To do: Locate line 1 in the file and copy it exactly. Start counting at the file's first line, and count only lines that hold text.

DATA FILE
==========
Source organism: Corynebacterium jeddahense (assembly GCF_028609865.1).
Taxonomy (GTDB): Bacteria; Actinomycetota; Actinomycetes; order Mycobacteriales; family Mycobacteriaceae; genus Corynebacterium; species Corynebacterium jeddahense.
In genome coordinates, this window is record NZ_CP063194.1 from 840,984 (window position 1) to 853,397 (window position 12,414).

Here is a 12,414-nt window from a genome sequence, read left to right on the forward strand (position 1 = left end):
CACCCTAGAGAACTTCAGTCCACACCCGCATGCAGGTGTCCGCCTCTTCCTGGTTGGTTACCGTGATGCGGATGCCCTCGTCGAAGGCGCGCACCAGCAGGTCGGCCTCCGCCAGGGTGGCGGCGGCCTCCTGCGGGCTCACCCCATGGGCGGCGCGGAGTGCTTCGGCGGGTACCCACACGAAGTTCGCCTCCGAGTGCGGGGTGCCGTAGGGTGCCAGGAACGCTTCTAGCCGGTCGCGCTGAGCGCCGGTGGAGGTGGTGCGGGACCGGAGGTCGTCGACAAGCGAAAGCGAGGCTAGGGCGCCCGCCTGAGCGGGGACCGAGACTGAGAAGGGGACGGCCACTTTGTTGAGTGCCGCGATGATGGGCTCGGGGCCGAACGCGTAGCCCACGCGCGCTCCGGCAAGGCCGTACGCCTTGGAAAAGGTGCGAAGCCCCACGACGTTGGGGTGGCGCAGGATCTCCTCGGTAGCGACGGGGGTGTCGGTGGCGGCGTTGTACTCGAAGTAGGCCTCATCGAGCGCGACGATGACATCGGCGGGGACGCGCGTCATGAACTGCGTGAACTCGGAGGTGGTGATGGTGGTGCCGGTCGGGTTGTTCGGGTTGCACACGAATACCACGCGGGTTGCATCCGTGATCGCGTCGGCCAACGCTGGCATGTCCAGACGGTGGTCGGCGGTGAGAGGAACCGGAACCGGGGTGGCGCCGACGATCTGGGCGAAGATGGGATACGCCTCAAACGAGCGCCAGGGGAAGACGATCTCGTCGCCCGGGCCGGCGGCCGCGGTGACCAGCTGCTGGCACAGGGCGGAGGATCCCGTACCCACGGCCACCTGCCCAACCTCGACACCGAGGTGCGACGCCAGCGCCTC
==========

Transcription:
Source organism: Corynebacterium jeddahense (assembly GCF_028609865.1).